The Steak is Served. Was it worth it?

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Back in January, Scott Boras said this to ESPN’s Jerry Crasnick regarding his then un-signed free agent clients, Michael Bourn and Kyle Lohse:

“People call me all the time and say, ‘Man, your players aren’t signed yet. Well, it doesn’t really matter what time dinner is when you’re the steak.”

Now steak is served, and steak costs approximately $12 million a year over four years for the Bourn strip and $11 million a year for three years for the filet Lohse. Good deals on steak, or market price?

That’s the big question now, as the two most high-profile free agents subject to draft pick compensation have finally found homes.  Did the market work how it was intended to work, or did these two get boned because of the draft picks that were the cost of doing business with them?

I can sort of see it both ways.

On the one hand, in a vacuum, I’d say that Bourn and Lohse are basically worth what they got. This isn’t economics I’m talking about here. It’s gut. It’s me looking at their performances in recent years, their ages, their skill sets and consulting with all of the intangible crap that floats around ife and saying “yeah, that seems about right.”  $48 million and $33 million, respectively, are numbers that, if my team signed them for, I’d probably be able to live with. And if some team signed them for significantly more, I’d say “hmm, seems like an overpay.”

On the other hand, free agents don’t exist in a vacuum. They exist in a market in which other guys sorta like them sign. And I see B.J. Upton and Jake Peavy and Edwin Jackson and a lot of other free agents getting deals that are either worth much more or, given the relative quality of the players involved, seem to be more valable for the guys in question than what Bourn and Lohse got. Put differently, I can’t help but think that those “overpays” I mentioned above would have come to pass but for the free agent compensation.

And now, with everyone of any stature signed, people are going to revisit that free agent compensation thing. Some are going to argue that it’s unfair. Some are going to argue that it worked the way it was intended and it kept free agent salaries from getting out of control. I don’t know that it truly worked either effect particularly well.

Shane Victorino showed that if you’re not quite worth a $13.3 million risk in a qualifying offer, you still can get that much times three on the market whereas, if he were better and worth the qualifying offer, he’d get nothing approaching it. The top end guys showed that owners will still pay near-silly money for free agents. Overall, there wasn’t a ton of discipline exacted on the market. But if there was, it seemed to fall disproportionately on a couple of guys.

In that sense I’m not sure it worked for either the owners or the players, whatever they intended when they negotiated the last Collective Bargaining Agreement. Because I can’t imagine that the desired effect by either side was “a couple of free agents will get what, in vacuum, sorta seems fair to some fans.”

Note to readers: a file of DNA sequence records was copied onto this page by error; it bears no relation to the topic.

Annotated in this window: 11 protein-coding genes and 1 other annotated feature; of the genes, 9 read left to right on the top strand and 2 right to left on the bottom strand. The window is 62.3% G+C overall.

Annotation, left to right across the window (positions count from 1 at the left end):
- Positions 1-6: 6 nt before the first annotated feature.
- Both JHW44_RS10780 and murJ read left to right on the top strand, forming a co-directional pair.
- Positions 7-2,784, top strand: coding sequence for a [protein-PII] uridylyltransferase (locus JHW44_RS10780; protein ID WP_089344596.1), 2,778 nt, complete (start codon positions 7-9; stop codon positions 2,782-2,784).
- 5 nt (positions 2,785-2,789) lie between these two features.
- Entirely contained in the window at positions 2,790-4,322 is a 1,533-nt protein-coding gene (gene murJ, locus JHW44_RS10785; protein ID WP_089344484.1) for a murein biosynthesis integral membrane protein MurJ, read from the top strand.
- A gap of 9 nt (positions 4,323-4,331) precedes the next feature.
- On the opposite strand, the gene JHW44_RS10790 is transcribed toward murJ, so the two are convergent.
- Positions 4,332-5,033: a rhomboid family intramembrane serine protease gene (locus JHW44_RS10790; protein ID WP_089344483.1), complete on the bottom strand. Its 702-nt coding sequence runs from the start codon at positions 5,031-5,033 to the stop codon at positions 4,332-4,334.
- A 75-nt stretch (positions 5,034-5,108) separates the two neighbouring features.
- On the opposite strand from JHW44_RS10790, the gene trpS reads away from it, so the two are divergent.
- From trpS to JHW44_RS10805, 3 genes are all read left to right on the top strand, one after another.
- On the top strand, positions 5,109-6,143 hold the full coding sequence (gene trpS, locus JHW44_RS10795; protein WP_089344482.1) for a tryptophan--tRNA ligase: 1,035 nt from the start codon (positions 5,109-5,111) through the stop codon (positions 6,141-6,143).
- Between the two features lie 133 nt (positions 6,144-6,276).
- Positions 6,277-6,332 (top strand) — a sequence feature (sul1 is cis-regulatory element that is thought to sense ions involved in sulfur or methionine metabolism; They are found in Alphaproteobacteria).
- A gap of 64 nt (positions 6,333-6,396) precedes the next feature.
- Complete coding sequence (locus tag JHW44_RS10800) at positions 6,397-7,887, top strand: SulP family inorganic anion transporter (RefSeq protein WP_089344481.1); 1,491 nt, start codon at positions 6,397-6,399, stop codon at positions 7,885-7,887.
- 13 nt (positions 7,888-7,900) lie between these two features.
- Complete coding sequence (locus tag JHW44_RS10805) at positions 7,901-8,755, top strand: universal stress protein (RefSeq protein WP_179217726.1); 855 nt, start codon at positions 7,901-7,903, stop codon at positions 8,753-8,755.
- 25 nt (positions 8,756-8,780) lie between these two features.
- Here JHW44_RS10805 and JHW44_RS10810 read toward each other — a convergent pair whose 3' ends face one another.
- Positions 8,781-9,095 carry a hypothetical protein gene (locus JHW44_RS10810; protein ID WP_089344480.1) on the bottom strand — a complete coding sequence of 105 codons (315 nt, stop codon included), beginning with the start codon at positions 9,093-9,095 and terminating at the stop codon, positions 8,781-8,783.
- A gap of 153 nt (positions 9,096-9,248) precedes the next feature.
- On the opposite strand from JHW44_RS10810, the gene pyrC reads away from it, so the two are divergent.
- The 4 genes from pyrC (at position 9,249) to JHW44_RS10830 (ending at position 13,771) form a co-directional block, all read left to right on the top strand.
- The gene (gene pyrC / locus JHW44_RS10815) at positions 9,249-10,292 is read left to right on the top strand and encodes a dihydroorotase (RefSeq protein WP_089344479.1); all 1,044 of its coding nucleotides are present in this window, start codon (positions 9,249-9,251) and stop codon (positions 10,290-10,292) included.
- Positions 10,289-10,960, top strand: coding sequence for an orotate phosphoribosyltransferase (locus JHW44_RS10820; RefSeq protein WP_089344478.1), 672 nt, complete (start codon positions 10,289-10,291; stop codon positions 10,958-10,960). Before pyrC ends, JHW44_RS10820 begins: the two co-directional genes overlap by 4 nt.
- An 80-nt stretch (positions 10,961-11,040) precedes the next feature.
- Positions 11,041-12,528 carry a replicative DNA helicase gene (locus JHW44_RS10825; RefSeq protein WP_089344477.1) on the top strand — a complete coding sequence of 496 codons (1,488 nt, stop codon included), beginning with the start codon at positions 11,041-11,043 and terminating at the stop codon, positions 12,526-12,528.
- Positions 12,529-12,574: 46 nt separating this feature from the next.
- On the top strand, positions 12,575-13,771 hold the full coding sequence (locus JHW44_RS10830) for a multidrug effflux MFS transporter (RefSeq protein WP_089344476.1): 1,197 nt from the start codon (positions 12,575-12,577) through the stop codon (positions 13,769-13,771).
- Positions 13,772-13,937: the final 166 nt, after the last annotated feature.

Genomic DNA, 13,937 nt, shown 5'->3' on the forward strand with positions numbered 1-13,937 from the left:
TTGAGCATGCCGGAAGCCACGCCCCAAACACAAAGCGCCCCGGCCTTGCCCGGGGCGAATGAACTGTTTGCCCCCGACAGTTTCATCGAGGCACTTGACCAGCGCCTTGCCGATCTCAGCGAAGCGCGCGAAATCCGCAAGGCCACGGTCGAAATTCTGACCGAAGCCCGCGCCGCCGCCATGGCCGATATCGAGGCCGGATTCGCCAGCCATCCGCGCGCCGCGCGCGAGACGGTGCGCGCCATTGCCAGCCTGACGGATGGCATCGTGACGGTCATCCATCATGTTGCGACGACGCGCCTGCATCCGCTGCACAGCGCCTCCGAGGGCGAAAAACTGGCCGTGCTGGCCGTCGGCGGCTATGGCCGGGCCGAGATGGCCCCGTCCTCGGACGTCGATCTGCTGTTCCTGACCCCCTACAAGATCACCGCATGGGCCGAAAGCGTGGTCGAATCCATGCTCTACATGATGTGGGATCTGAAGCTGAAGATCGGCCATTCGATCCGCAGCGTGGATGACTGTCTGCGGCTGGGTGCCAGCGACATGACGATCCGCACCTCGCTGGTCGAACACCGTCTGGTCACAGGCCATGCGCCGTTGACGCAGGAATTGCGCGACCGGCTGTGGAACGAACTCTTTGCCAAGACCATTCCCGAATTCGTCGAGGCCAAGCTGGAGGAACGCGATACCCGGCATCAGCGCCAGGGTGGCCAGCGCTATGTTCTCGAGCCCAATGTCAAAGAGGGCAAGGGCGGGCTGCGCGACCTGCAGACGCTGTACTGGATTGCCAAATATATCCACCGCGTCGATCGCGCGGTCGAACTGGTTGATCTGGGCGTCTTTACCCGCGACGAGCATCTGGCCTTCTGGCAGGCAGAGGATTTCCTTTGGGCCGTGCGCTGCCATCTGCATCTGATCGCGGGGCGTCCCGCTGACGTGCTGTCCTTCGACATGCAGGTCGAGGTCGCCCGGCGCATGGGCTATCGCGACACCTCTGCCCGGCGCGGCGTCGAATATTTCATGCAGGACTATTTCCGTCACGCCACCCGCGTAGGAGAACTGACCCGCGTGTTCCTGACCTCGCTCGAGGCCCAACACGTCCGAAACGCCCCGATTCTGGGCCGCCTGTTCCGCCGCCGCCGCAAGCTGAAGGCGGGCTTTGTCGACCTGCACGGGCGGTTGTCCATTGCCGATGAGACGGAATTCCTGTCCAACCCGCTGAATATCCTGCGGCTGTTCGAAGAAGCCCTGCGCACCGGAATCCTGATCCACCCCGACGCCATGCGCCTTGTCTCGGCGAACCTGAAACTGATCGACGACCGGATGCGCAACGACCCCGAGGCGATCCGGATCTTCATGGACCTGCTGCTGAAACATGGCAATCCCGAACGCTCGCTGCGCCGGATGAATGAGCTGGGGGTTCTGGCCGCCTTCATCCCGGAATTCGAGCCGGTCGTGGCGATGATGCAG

Blue Jays shut down Steve Pearce for the rest of 2017

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The Blue Jays have shut down left fielder Steve Pearce for the remainder of the season following a lingering case of lower back stiffness. Pearce has not appeared in a game since September 8, when he was forced to exit in the first inning after experiencing back pain during his at-bat. Per Ben Nicholson-Smith of Sportsnet.ca, he’s scheduled to return to Florida next week, where he’ll receive epidural injections to address the pain.

Pearce, 34, impressed in his first season with Toronto. He battled through a calf injury during the first half of the season and finished the year with a modest .252/.319/.438 batting line, 13 home runs and a .757 OPS through 348 PA. By September, the Blue Jays started testing the waters with outfield prospect Teoscar Hernandez, who shouldered the bulk of the starts in left field after Pearce was sidelined with back issues.

With the Blue Jays all but eliminated from playoff contention, however, there’s no rush to get Pearce back to the outfield. He should be in fine shape to compete for another starting role in spring, and could face stiff competition from Hernandez if the rookie continues building on his .278 average and three home runs this month. The veteran outfielder is slated to receive the remaining $6.25 million on his contract in 2018 and will be eligible for free agency in 2019.

Brewers’ Julio Mendez remains hospitalized after hit by pitch

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Brewers’ minor league infielder Julio Mendez remains in “critical but stable condition,” club GM David Stearns announced Friday. Back in August, Mendez suffered a cardiac event after he was inadvertently struck by a ball from the Angels’ Austin Krzeminksi during a game between the rookie-level affiliates. The 20-year-old was removed to a Phoenix-area hospital for treatment following the incident and has recently been transferred to a hospital in his native Venezuela.

Mendez was in his fourth season with the Brewers’ organization. He spent the majority of his 2017 run with the rookie-level AZL Brewers, slashing .255/.294/.355 with 10 extra-base hits, 16 RBI and four stolen bases over 119 plate appearances. He currently holds a career .241/.324/.309 batting line, 33 extra bases and a .633 OPS through 668 PA.

Baseball is still on the back burner, however, as Mendez appears to have made little progress nearly a month following the hit by pitch. Thoughts go out to his family during this difficult time.